Updates on the Library, Waste Digester, Waste to Energy & Other Environmental Initiatives, & Tobacco


Rochester and Area Libraries

$1,386,022 is appropriated from the Olmsted County Budget to support area libraries:

  • Rochester Library Operations   $1,157,200
  • Rochester Library Capital           $57,909
  • Chatfield      $33,120
  • Pine Island    $58,600
  • St. Charles   -$19,596
  • Stewartville -$59,597

Anaerobic Solid Waste Digester

Olmsted County has asked to sign a letter of support for an anaerobic Solid Waste Digester that is proposed to be built in Wilson Township, Winona County.  An anaerobic digester is a way to convert organic waste such as manure and food garbage by processing it in an enclosed vessel.  The process produces “biogas” (methane) which can be pumped into the natural gas pipelines.  The digestate that is left over from the process is a source of fertilizer that can be used on fields.  (Methane is a greenhouse gas that is ten times worse than carbon dioxide).  Nature Energy is the business that proposes the facility.  It has several successful operations in Europe. I you want to learn more go to: kim@aginspirations.com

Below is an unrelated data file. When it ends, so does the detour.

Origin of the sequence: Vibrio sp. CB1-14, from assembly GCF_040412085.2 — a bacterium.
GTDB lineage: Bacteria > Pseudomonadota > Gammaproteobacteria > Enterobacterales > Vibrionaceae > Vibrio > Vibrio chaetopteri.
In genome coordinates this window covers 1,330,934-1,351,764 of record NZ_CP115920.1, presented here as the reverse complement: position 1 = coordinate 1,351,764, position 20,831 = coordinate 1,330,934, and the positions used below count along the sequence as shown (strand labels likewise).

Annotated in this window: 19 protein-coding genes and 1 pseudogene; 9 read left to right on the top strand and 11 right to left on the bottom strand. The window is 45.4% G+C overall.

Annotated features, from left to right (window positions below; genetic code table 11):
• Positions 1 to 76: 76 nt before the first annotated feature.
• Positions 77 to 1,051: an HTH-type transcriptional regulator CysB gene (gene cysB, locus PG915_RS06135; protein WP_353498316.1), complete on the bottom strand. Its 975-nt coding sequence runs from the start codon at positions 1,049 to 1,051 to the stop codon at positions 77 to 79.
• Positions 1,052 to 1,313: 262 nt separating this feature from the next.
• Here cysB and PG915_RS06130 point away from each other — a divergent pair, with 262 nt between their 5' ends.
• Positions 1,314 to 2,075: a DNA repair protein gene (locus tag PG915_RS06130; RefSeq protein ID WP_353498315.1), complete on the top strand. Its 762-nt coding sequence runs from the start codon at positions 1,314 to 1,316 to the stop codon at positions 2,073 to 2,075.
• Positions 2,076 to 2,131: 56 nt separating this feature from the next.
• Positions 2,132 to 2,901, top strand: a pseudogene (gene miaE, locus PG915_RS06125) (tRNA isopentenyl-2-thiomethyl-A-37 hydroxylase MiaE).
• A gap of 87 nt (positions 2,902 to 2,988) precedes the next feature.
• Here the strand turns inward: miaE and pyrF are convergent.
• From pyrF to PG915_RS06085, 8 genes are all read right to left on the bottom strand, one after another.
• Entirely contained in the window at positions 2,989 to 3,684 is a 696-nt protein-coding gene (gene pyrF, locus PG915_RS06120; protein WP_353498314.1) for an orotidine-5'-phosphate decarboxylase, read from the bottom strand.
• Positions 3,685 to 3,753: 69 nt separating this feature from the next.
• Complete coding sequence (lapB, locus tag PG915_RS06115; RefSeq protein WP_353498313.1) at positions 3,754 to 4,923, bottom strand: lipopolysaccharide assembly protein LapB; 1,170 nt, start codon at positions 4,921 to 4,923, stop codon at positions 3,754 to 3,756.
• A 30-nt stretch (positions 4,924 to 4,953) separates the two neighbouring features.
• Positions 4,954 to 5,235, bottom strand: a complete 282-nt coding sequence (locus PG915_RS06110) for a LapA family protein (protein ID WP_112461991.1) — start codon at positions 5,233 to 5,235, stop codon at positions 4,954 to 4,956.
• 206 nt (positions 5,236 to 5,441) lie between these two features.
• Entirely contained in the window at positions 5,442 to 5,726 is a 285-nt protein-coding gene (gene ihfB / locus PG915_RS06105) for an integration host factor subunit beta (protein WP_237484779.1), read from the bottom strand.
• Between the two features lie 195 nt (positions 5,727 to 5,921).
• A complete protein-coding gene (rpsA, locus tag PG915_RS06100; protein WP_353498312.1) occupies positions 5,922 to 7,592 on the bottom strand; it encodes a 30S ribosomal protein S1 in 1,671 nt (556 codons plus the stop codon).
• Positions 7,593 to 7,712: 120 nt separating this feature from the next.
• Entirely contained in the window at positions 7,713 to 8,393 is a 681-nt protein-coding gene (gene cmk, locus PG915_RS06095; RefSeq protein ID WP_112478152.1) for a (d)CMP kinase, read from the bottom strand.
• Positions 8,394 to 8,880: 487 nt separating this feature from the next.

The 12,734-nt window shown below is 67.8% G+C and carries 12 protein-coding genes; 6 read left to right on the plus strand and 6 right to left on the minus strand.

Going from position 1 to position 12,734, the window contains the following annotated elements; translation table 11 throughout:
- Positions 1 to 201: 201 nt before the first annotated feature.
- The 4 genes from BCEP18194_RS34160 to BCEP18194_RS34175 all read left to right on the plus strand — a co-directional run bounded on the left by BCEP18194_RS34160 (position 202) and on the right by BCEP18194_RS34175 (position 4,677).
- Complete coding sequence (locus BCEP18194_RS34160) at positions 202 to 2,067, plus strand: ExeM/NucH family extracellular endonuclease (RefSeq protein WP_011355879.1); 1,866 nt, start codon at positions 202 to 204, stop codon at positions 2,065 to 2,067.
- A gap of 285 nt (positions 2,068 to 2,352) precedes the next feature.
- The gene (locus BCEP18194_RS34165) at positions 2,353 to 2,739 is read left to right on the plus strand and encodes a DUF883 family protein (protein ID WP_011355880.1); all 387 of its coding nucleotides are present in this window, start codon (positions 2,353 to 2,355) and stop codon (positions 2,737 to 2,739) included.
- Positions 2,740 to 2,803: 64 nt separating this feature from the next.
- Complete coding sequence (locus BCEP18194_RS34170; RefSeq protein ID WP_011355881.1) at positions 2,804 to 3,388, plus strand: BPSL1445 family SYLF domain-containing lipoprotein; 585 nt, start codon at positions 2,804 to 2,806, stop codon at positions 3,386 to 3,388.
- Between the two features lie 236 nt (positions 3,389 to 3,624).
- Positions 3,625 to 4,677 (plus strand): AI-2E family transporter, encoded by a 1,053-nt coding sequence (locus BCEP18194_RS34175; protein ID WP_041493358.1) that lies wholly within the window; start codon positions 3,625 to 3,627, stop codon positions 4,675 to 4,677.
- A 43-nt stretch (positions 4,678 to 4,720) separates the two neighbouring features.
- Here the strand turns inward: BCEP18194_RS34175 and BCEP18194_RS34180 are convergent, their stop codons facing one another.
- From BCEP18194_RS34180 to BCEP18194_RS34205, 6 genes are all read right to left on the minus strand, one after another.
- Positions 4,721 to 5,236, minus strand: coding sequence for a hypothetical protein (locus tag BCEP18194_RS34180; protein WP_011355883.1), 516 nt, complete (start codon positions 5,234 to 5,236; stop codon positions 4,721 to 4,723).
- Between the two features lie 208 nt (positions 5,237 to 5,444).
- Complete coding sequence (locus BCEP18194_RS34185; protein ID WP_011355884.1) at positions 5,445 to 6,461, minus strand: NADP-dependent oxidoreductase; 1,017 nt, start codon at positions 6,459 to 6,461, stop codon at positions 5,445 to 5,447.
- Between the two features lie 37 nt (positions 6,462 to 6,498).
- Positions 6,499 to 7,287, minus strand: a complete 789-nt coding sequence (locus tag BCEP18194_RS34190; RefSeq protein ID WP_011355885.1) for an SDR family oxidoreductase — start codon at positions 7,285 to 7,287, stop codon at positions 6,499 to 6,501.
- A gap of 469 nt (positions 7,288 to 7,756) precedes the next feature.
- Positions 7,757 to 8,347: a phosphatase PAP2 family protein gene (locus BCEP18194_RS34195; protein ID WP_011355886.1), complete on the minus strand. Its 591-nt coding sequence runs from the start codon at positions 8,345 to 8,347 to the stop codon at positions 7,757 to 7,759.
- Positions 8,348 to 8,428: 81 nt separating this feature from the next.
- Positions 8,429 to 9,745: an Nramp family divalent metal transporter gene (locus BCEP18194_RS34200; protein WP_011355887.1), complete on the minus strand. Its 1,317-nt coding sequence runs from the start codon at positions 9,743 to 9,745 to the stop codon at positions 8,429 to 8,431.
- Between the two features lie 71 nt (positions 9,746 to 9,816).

More Solar?

Olmsted County is investigating adding a solar field on one of the closed landfill cells at the Kalmar Landfill site.

Olmsted is a leader in Environmental Initiatives

Olmsted County is a leader in groundwater and environmental protection.  I have supported all of the following initiatives to ensure that that our water, air, and environment are protected now and into the future:

  Olmsted Waste-to-Energy Facility (OWEF)

  • This facility keeps material from going to a landfill.  Because of the geology of the area, Olmsted does not put solid waste (garbage) into a landfill because of the risk of polluting the groundwater.  In addition, this facility generates steam and electricity which is used to heat and power county facilities which is also a cost saving to taxpayers.  Olmsted and Dodge Counties use this facility to process solid waste.

  Materials Recovery Facility.